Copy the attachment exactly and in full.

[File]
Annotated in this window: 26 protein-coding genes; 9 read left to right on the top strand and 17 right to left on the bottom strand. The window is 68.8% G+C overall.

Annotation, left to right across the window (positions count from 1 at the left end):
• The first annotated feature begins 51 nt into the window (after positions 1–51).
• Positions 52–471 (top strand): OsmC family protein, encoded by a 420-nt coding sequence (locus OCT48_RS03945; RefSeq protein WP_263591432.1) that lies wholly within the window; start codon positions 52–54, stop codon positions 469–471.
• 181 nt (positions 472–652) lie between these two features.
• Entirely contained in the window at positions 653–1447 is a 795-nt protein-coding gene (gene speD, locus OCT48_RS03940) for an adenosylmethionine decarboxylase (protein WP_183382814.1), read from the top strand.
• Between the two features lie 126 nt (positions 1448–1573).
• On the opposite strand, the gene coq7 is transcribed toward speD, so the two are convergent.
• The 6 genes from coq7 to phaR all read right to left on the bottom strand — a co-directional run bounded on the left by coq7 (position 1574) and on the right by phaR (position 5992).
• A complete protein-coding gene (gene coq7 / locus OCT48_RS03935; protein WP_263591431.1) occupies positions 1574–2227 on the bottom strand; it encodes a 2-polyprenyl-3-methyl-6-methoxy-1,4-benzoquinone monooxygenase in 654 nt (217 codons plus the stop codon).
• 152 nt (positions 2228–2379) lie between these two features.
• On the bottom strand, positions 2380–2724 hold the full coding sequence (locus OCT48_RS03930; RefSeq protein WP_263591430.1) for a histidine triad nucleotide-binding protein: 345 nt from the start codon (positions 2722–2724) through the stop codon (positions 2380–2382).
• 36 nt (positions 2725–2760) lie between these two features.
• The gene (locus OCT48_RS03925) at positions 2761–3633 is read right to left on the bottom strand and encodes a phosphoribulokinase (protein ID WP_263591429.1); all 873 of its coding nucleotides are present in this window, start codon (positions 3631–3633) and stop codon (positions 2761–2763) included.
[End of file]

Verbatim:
Annotated in this window: 26 protein-coding genes; 9 read left to right on the top strand and 17 right to left on the bottom strand. The window is 68.8% G+C overall.

Annotation, left to right across the window (positions count from 1 at the left end):
• The first annotated feature begins 51 nt into the window (after positions 1–51).
• Positions 52–471 (top strand): OsmC family protein, encoded by a 420-nt coding sequence (locus OCT48_RS03945; RefSeq protein WP_263591432.1) that lies wholly within the window; start codon positions 52–54, stop codon positions 469–471.
• 181 nt (positions 472–652) lie between these two features.
• Entirely contained in the window at positions 653–1447 is a 795-nt protein-coding gene (gene speD, locus OCT48_RS03940) for an adenosylmethionine decarboxylase (protein WP_183382814.1), read from the top strand.
• Between the two features lie 126 nt (positions 1448–1573).
• On the opposite strand, the gene coq7 is transcribed toward speD, so the two are convergent.
• The 6 genes from coq7 to phaR all read right to left on the bottom strand — a co-directional run bounded on the left by coq7 (position 1574) and on the right by phaR (position 5992).
• A complete protein-coding gene (gene coq7 / locus OCT48_RS03935; protein WP_263591431.1) occupies positions 1574–2227 on the bottom strand; it encodes a 2-polyprenyl-3-methyl-6-methoxy-1,4-benzoquinone monooxygenase in 654 nt (217 codons plus the stop codon).
• 152 nt (positions 2228–2379) lie between these two features.
• On the bottom strand, positions 2380–2724 hold the full coding sequence (locus OCT48_RS03930; RefSeq protein WP_263591430.1) for a histidine triad nucleotide-binding protein: 345 nt from the start codon (positions 2722–2724) through the stop codon (positions 2380–2382).
• 36 nt (positions 2725–2760) lie between these two features.
• The gene (locus OCT48_RS03925) at positions 2761–3633 is read right to left on the bottom strand and encodes a phosphoribulokinase (protein ID WP_263591429.1); all 873 of its coding nucleotides are present in this window, start codon (positions 3631–3633) and stop codon (positions 2761–2763) included.